Events over the last few days have dented the prospects for UK new nuclear-build.
In Germany, the success of the CDU/CSU and FDP coalition has been welcomed by the markets. The shares of both E.On and RWE have rallied in the expectation that Germany’s controversial nuclear phase-out policy will be abolished – thereby massively boosting their free cash flow. Such a reversal does not mean that new nuclear-build will be undertaken in Germany.
It would mean, though, that both companies, along with EnBW and Vattenfall, could extend the lives of their nuclear plants whose capacity exceeds 20,000 MW. Furthermore, both E.On and RWE may well undertake investment at their existing nuclear plants to boost output. Against this background, their interest in participating in UK new nuclear-build may wane. And, in E.On’s case, with net debt of c£40 billion, reducing capex – rather than increasing it – is the compelling priority.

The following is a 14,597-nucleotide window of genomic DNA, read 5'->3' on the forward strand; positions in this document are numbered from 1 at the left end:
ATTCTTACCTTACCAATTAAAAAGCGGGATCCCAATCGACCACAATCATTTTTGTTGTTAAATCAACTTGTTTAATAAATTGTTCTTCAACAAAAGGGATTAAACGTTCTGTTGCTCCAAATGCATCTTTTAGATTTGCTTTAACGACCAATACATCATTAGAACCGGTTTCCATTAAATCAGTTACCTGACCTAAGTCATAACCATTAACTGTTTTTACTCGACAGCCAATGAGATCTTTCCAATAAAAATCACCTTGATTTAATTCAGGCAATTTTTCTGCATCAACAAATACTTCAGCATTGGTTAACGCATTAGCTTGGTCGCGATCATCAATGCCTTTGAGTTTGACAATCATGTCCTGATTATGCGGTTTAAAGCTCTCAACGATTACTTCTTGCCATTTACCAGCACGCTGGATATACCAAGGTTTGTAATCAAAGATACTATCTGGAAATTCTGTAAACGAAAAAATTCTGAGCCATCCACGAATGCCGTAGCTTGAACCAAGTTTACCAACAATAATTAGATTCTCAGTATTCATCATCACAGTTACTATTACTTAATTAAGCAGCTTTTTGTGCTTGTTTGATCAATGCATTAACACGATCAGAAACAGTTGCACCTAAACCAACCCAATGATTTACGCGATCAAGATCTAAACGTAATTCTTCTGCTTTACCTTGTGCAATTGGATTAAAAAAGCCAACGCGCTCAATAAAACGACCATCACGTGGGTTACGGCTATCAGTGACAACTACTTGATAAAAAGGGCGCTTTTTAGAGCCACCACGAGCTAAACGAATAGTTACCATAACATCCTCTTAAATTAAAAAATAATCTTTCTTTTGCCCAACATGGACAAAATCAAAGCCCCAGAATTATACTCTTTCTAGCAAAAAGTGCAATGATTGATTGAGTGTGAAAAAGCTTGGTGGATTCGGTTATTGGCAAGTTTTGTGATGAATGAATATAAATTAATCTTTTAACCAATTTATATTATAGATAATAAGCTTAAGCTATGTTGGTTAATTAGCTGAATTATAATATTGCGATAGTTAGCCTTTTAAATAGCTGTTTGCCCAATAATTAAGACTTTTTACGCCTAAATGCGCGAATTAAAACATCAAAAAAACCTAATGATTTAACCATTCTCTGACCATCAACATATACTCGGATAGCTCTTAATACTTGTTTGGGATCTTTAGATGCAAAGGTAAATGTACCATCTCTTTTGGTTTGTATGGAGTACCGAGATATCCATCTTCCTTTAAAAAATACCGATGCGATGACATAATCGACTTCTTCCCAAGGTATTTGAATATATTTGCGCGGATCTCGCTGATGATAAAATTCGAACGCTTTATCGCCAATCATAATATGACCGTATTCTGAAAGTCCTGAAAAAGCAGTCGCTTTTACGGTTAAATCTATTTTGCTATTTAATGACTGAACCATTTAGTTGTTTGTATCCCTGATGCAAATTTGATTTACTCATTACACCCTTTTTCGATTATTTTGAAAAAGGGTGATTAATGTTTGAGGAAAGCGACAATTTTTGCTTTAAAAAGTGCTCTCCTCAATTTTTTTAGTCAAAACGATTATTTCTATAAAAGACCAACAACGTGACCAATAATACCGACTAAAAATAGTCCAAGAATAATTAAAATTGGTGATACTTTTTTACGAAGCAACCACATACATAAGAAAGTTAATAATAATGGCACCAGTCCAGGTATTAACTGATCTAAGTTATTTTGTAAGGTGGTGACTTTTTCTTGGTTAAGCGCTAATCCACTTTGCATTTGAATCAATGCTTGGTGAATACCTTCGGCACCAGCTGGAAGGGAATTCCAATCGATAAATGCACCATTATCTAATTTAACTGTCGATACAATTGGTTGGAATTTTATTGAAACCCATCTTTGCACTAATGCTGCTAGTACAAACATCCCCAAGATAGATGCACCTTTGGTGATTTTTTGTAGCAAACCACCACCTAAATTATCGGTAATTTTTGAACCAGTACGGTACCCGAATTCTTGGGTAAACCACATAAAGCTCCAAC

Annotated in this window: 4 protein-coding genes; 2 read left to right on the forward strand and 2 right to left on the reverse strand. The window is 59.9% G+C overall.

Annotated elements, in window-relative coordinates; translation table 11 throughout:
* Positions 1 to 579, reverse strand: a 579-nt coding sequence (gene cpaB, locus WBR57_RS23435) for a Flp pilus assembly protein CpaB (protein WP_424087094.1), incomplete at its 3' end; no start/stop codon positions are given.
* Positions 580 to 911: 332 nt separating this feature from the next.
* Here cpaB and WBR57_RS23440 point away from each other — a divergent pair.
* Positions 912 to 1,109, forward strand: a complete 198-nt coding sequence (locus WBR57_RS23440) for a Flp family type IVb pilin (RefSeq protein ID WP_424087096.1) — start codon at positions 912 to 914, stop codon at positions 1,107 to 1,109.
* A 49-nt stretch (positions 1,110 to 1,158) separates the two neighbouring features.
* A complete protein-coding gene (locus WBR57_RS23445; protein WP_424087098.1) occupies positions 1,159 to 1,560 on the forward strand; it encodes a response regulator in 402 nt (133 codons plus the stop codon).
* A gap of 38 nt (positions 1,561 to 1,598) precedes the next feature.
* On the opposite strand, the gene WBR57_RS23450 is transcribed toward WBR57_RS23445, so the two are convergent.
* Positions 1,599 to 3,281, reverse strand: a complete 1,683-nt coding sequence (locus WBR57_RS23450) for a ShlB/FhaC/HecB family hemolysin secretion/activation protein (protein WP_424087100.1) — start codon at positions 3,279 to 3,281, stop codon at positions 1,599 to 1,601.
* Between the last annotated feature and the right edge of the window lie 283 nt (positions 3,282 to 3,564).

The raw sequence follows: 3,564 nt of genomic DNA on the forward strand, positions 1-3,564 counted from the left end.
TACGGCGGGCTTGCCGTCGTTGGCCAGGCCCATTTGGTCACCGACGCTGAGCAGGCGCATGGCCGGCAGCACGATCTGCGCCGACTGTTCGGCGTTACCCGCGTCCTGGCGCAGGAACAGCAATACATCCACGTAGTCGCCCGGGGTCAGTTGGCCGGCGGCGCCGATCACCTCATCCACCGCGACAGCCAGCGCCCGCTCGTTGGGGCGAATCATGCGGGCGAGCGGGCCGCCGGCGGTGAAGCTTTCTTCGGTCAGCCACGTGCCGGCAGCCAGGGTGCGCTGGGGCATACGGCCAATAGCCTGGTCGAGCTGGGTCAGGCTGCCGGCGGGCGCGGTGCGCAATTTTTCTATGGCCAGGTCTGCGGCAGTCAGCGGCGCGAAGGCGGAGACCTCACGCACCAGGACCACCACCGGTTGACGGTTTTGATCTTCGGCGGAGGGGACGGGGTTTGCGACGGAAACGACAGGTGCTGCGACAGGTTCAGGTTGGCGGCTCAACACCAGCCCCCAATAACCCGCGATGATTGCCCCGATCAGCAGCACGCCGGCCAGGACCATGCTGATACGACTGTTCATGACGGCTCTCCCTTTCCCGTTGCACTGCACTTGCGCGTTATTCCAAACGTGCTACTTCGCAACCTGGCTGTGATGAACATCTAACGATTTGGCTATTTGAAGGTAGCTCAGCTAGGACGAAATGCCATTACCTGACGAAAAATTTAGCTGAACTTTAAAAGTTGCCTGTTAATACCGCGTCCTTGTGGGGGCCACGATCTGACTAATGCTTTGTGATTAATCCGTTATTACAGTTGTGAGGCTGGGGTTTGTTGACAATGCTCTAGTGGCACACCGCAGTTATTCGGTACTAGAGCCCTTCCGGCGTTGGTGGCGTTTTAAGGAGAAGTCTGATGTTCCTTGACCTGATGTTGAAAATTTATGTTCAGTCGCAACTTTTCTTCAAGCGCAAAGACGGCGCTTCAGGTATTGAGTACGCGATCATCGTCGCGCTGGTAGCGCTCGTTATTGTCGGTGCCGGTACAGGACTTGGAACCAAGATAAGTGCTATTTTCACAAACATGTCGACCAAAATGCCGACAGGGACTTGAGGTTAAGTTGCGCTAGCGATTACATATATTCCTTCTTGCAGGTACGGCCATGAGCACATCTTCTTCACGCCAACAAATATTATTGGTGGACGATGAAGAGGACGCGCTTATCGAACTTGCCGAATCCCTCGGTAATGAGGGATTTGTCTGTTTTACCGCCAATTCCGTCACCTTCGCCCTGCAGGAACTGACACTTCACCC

The UK Government’s new nuclear-build hopes also centre around EdF, which is 84% owned by the French Government. EdF has just confirmed the appointment of a new Chairman, Henri Proglio, who has spent most of his career at Veolia Environnement: he will now be top of DECC’s must-meet list. Central to his new responsibilities will be the reduction of EdF’s burgeoning net debt, which presumably will involve reversing some of the ambitious international expansion of late. The sale of some UK electricity distribution assets is anticipated.
Consequently, EdF’s hitherto robust commitment to new nuclear-build in the UK may erode. After all, it will not yield any revenues until 2018 at the earliest. Add to that, the more general weakness of oil and gas prices – at least compared with the boom times in 2007/08 when new nuclear-build interest peaked – and it is no surprise that the UK new nuclear-build programme is wobbling.
Is this unduly pessimistic?